How I use negative feelings about finances to my advantage

I have never had much patience for dwelling. Time is a limited resource and I want to use it in the best possible way. Dwelling is a waste.

I also have little patience for sweeping things under the rug and pretending to be happy when I'm not. Ignoring a problem is a great way to ensure it will come back to haunt you later. Plus, in the meantime, it looms in the background, ruining just about everything. Like dwelling, sweeping things under the rug is a fruitless use of one's time.

But it is certainly easy to give in to both. You can dwell on negativity, and you can ignore it just as well. Neither really accomplishes anything — in fact, they make things worse. Money is an emotional topic, and we've talked before about how it is more about mind than it is about math. Still, even though our emotions are delicate and vulnerable, we can hack them and make them more practical and productive for our lives. When it comes to money, at least, I try to take my negative feelings and employ them to serve a purpose. I get something useful out of them, and then I throw them away.

I'm starting to sound like Oprah, so let's jump into a few examples, shall we? Here's how I use negative financial feelings to my advantage.

Feeling defensive about financial advice

When I was paying off my student loan, I was frustrated and stressed. My mom, the ultimate saver, tried to give me some advice. She told me about a friend who made a sacrifice to reach her own money goal — i.e., she sold her car and took public transportation. It worked for her, but I rolled my eyes because there was no way I could sell my car and take public transportation. It just didn't make sense on paper for me. Her advice was inapplicable, I thought. And for some reason, it annoyed me.

But I was completely missing her point. She wasn't telling me to sell my car! She was urging me to think outside the box and look for my own opportunity to cut back.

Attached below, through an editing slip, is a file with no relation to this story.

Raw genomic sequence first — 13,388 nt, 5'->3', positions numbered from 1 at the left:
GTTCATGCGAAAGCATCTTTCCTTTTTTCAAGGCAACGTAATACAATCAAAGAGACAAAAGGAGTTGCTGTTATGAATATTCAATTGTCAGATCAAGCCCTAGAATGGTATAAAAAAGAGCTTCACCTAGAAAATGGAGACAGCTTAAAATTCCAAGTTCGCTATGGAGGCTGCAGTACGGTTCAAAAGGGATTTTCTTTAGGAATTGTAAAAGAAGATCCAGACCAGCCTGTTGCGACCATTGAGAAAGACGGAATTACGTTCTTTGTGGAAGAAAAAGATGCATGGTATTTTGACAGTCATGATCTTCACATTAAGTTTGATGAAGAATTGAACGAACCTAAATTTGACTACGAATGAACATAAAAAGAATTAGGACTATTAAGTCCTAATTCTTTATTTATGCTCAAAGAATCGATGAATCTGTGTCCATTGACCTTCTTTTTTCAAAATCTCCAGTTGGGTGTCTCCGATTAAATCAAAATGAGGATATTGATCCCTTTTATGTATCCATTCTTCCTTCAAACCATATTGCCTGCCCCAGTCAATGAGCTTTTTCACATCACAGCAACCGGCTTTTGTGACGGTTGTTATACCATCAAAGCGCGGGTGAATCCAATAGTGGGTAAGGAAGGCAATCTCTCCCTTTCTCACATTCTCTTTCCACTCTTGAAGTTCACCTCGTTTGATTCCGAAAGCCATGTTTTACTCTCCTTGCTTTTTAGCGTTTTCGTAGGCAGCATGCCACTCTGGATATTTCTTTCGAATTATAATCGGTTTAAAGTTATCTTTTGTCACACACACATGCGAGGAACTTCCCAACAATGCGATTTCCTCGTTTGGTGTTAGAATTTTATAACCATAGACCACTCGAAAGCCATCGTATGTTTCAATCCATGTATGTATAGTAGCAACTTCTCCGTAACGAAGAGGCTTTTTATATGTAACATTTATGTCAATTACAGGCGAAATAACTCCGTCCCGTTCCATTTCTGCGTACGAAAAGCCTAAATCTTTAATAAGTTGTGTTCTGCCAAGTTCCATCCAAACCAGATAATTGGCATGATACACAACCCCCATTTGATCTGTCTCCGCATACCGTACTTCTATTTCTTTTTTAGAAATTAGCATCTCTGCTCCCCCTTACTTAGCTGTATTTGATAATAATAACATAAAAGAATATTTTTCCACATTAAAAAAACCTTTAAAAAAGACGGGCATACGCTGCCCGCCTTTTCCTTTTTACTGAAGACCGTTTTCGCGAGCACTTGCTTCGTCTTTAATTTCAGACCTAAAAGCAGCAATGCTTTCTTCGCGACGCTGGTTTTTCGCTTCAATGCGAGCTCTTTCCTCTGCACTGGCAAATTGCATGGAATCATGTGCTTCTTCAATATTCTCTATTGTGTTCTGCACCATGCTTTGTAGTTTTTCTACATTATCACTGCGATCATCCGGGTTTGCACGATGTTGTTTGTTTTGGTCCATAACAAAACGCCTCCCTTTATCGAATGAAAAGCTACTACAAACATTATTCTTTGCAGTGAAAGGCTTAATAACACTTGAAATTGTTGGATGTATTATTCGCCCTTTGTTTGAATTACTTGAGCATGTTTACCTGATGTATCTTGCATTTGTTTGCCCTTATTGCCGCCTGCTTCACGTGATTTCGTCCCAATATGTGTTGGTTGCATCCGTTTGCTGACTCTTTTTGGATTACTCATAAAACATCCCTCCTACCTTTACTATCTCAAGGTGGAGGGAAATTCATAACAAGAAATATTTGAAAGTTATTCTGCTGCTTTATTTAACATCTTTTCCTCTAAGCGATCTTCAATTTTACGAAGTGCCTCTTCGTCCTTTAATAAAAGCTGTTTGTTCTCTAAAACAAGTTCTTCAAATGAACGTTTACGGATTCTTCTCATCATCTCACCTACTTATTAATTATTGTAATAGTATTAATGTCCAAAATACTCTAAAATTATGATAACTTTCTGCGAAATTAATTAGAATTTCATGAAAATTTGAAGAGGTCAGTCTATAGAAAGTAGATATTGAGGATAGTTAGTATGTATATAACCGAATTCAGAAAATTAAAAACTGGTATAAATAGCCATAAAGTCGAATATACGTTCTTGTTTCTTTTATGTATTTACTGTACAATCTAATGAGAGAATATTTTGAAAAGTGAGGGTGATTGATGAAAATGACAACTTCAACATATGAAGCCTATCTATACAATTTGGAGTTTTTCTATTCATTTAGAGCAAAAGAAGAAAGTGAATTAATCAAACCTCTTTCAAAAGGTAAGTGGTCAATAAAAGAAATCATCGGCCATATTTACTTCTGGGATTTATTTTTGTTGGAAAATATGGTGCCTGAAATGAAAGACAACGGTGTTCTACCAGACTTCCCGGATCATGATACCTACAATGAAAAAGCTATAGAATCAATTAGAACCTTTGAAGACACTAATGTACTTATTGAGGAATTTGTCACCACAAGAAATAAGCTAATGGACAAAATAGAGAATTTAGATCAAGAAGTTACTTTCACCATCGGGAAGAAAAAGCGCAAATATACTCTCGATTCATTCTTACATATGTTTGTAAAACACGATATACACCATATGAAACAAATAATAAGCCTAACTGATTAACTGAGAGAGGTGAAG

I've since learned that sometimes I can use the defensive feelings I have. Of course, I occasionally come across advice that truly doesn't apply to me — not everything is going to work for my situation. In those cases, I ignore it and move on. But sometimes I come across advice that hits a nerve. I feel like it doesn't apply to me, but, instead of moving on, I get upset. I feel misunderstood. I feel blamed. For whatever reason, I take it personally. But when this happens, there usually is a reason, and identifying it can be a big help.

I've learned to recognize the defensiveness and reroute my thinking. Instead of rolling my eyes and getting upset, I think:

  • Why is this upsetting me? For example, I didn't feel it made financial sense for me to sell my car and take the bus.

  • Is it possible I'm missing the point? My mother wasn't actually telling me to sell my car. The theme of her example was to find a high-cost area of my budget and see if I could reduce it.

  • Is there a way this could actually apply to me? Yep — rent. I moved back in with her until I paid off my loan.

Instead of dwelling in self-pity and anger, those questions help me reroute my defensiveness into something productive.

Money shame

I enjoy being frugal, but I mostly enjoy what I get out of frugality — the freedom to splurge on the things I love. By living below my means in every other area of my budget, I am able to use my hard-earned money on things that make me happy and fulfilled, like travel.

This works for me and for my finances, so I shouldn't care what other people think. Still, I can't help but feel a little ashamed when I tell a friend I took another weekend trip and she raises an eyebrow, or when I tell my parents I might move into a better place and I detect just a smidgen of judgment in their collective voice, even though they trust my decisions.

My choices might be easily justified, but instead of simply brushing off this judgment feeling I sense, I try to use it to my advantage. It's a spot-check I use to keep my spending in order. When I am confronted with the side-eye, I ask myself:

  • Do they have all the facts? Many of my friends don't really know how frugal I am. But my parents do, so that tells me their judgment might be worth considering.